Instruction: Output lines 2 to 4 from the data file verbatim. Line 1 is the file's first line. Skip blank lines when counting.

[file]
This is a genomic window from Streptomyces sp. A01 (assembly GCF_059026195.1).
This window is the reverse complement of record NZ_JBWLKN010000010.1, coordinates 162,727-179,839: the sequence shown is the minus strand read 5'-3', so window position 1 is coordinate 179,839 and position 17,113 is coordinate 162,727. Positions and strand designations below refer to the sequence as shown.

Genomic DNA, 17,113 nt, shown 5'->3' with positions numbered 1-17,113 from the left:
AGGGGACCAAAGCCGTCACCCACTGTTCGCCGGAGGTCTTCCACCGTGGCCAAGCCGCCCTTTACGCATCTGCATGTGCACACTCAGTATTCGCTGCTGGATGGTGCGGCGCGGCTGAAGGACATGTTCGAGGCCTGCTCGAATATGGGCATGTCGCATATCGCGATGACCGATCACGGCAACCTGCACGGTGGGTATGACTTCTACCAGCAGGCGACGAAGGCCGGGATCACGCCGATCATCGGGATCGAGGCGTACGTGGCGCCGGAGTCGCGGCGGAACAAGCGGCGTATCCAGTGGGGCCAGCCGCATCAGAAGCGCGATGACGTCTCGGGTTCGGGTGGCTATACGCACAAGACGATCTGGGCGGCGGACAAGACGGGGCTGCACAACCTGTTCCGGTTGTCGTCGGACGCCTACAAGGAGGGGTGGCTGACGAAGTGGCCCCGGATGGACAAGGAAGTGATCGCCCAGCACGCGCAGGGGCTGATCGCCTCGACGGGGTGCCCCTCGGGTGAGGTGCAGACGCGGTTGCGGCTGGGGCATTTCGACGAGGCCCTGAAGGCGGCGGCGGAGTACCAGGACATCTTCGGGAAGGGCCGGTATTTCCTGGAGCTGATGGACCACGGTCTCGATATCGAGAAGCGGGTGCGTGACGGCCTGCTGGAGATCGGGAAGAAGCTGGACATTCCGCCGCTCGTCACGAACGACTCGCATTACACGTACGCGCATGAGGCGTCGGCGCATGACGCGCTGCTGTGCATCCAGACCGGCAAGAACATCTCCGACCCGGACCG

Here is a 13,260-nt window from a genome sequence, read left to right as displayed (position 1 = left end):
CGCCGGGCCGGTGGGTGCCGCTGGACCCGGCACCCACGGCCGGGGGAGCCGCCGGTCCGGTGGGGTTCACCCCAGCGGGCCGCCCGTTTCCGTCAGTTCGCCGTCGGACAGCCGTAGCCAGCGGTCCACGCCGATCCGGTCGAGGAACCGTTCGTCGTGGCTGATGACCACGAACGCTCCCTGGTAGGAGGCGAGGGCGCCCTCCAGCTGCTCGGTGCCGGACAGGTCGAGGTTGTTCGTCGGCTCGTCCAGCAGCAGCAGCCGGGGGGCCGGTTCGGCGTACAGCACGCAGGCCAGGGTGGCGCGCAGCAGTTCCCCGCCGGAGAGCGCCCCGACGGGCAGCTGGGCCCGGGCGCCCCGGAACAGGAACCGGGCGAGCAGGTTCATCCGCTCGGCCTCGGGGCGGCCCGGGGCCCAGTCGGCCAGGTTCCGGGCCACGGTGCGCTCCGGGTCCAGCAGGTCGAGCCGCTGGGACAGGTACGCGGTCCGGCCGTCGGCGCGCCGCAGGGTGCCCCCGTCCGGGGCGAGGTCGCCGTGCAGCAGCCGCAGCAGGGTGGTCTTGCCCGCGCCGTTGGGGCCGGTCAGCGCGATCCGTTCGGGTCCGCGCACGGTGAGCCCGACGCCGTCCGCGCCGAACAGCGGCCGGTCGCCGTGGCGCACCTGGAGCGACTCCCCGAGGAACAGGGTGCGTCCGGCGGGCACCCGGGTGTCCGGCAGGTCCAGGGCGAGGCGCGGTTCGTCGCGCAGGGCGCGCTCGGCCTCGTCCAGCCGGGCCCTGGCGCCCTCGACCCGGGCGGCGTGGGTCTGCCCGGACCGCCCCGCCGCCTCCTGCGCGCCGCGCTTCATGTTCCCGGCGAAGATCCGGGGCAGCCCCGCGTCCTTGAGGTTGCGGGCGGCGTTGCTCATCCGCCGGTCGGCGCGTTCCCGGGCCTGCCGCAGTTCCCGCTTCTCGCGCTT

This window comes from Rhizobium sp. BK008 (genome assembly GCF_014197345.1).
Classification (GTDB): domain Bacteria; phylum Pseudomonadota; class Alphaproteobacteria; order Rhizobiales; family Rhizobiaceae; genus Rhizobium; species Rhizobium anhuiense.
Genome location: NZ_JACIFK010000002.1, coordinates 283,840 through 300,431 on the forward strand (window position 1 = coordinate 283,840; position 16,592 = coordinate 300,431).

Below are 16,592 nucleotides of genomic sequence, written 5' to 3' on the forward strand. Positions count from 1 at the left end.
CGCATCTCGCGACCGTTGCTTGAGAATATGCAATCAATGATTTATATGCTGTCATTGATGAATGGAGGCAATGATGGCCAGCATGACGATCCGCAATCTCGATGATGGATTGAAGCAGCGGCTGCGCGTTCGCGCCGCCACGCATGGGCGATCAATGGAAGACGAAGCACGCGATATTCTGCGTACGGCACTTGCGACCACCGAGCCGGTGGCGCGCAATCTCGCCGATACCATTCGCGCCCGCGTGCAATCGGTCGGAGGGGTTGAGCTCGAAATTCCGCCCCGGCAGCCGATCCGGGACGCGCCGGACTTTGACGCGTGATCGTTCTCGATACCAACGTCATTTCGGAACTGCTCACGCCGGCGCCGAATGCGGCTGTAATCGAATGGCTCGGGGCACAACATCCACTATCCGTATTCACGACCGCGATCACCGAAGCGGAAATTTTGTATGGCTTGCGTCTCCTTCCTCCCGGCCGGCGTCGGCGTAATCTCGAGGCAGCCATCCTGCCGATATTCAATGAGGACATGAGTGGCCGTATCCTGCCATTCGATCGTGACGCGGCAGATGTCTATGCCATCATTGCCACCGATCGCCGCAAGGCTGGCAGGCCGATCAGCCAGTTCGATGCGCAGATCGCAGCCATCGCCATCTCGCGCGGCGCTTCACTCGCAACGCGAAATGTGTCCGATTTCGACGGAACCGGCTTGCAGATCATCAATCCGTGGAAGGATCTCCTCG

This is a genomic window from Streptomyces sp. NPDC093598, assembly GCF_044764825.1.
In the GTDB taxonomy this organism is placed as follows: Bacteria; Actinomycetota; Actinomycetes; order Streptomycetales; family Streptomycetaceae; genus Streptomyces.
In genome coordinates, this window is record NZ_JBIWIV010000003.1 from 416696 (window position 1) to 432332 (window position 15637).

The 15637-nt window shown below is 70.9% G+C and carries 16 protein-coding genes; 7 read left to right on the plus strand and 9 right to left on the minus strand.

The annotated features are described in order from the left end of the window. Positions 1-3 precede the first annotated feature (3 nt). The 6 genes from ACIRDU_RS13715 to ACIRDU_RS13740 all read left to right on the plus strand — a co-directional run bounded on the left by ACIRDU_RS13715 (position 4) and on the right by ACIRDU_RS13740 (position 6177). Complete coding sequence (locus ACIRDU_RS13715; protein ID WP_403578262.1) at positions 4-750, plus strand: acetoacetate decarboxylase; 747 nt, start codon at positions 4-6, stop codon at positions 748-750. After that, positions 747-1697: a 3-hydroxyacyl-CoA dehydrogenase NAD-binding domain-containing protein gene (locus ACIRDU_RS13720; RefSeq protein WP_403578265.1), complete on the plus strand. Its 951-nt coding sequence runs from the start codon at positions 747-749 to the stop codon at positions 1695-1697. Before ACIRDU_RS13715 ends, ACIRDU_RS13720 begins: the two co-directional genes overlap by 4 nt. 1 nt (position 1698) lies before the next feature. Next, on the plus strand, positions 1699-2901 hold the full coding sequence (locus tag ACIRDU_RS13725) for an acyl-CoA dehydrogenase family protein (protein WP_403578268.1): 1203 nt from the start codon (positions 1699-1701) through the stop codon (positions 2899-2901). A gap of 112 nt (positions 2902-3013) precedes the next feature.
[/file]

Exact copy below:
This window is the reverse complement of record NZ_JBWLKN010000010.1, coordinates 162,727-179,839: the sequence shown is the minus strand read 5'-3', so window position 1 is coordinate 179,839 and position 17,113 is coordinate 162,727. Positions and strand designations below refer to the sequence as shown.

Genomic DNA, 17,113 nt, shown 5'->3' with positions numbered 1-17,113 from the left:
AGGGGACCAAAGCCGTCACCCACTGTTCGCCGGAGGTCTTCCACCGTGGCCAAGCCGCCCTTTACGCATCTGCATGTGCACACTCAGTATTCGCTGCTGGATGGTGCGGCGCGGCTGAAGGACATGTTCGAGGCCTGCTCGAATATGGGCATGTCGCATATCGCGATGACCGATCACGGCAACCTGCACGGTGGGTATGACTTCTACCAGCAGGCGACGAAGGCCGGGATCACGCCGATCATCGGGATCGAGGCGTACGTGGCGCCGGAGTCGCGGCGGAACAAGCGGCGTATCCAGTGGGGCCAGCCGCATCAGAAGCGCGATGACGTCTCGGGTTCGGGTGGCTATACGCACAAGACGATCTGGGCGGCGGACAAGACGGGGCTGCACAACCTGTTCCGGTTGTCGTCGGACGCCTACAAGGAGGGGTGGCTGACGAAGTGGCCCCGGATGGACAAGGAAGTGATCGCCCAGCACGCGCAGGGGCTGATCGCCTCGACGGGGTGCCCCTCGGGTGAGGTGCAGACGCGGTTGCGGCTGGGGCATTTCGACGAGGCCCTGAAGGCGGCGGCGGAGTACCAGGACATCTTCGGGAAGGGCCGGTATTTCCTGGAGCTGATGGACCACGGTCTCGATATCGAGAAGCGGGTGCGTGACGGCCTGCTGGAGATCGGGAAGAAGCTGGACATTCCGCCGCTCGTCACGAACGACTCGCATTACACGTACGCGCATGAGGCGTCGGCGCATGACGCGCTGCTGTGCATCCAGACCGGCAAGAACATCTCCGACCCGGACCG